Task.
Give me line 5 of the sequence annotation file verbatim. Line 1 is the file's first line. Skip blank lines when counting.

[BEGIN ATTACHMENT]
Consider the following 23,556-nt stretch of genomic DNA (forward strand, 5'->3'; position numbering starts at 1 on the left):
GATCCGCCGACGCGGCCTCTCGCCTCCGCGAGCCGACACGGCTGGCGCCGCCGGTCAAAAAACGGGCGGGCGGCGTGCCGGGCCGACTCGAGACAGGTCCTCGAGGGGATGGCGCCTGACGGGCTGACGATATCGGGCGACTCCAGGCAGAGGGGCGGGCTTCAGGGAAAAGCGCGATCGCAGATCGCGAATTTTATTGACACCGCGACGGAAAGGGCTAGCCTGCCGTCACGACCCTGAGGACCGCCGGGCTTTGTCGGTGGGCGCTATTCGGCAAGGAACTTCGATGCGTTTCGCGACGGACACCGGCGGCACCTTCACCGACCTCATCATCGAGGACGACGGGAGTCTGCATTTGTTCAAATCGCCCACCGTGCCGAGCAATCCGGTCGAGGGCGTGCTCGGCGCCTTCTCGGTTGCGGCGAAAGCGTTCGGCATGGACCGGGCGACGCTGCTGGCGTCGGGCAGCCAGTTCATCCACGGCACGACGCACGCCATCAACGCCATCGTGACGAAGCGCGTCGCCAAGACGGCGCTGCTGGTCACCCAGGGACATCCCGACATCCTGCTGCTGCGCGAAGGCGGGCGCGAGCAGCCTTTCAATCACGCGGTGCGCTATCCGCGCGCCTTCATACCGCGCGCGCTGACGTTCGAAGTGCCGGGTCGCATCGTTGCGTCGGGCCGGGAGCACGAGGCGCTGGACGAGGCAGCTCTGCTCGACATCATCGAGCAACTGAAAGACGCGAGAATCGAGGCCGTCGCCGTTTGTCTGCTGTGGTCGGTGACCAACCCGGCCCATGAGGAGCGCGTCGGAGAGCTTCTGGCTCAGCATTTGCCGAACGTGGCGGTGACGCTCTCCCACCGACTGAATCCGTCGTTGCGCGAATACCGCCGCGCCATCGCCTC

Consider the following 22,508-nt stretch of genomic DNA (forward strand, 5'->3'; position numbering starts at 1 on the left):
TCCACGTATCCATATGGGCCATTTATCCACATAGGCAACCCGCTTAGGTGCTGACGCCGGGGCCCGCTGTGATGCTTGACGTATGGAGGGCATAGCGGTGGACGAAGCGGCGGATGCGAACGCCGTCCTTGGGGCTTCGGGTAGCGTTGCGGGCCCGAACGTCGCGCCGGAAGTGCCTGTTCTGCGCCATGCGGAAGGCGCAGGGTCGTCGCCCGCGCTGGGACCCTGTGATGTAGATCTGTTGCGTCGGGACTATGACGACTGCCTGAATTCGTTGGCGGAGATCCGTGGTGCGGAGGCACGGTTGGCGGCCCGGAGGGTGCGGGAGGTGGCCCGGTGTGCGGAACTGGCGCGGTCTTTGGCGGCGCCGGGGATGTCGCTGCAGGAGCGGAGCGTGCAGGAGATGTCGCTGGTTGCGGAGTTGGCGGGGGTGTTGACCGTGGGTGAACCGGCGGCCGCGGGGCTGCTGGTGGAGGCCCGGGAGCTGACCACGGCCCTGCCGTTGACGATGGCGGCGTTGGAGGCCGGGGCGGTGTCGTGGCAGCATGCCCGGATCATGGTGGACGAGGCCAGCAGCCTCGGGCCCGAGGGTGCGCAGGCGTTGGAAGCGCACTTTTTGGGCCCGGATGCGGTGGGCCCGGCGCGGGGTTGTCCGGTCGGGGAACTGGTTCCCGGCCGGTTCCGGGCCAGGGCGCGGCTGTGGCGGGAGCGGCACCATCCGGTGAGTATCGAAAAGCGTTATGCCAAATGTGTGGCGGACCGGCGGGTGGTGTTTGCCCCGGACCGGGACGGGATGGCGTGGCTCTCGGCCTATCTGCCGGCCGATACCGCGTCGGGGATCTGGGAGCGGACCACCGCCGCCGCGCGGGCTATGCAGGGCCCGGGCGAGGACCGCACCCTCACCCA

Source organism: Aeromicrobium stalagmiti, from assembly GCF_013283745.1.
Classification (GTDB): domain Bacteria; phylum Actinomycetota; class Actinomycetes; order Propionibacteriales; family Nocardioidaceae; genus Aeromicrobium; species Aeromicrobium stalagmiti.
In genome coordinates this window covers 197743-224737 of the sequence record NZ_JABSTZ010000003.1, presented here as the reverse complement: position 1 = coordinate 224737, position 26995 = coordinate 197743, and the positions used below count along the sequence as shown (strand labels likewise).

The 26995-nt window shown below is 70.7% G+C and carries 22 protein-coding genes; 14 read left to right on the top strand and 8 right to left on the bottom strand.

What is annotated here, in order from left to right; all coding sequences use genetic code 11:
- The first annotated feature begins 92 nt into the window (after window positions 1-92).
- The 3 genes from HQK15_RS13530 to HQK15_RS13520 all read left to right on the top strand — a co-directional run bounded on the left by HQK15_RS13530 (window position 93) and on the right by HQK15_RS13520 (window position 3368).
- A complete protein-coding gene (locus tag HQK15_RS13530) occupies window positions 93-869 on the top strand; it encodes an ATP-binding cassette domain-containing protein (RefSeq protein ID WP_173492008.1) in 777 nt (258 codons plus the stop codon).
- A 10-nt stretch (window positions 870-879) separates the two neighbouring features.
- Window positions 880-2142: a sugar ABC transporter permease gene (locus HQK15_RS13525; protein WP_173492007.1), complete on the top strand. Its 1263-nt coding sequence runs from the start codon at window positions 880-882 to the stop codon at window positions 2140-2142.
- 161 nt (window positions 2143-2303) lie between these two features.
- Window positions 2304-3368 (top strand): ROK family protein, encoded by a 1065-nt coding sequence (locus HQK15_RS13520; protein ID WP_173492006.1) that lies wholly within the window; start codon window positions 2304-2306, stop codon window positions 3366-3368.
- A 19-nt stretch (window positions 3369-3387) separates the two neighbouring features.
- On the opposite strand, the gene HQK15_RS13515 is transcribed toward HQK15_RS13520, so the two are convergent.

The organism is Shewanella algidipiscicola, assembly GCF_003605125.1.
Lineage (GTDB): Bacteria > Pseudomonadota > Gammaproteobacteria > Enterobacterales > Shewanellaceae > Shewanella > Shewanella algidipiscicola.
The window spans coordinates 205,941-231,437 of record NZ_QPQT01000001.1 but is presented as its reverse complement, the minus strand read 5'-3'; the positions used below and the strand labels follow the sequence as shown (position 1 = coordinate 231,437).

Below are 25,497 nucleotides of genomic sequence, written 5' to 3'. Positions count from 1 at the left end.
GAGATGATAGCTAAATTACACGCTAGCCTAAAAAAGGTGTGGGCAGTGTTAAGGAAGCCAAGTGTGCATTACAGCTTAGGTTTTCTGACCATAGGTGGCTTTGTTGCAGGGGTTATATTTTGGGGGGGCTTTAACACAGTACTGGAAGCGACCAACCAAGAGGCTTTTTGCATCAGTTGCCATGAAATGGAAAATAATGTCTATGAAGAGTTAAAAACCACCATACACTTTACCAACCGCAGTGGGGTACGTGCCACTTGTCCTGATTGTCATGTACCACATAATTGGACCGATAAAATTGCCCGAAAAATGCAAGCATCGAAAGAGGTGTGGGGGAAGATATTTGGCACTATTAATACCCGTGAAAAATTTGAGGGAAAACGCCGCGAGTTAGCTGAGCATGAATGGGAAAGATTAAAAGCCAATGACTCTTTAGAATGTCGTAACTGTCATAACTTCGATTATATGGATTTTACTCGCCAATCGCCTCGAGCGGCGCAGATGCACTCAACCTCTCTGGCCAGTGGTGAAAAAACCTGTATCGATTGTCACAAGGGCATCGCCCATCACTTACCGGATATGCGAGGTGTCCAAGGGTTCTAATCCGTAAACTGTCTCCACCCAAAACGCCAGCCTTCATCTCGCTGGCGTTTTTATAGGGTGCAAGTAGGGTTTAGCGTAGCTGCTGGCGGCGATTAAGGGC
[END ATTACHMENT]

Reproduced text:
Source organism: Aeromicrobium stalagmiti, from assembly GCF_013283745.1.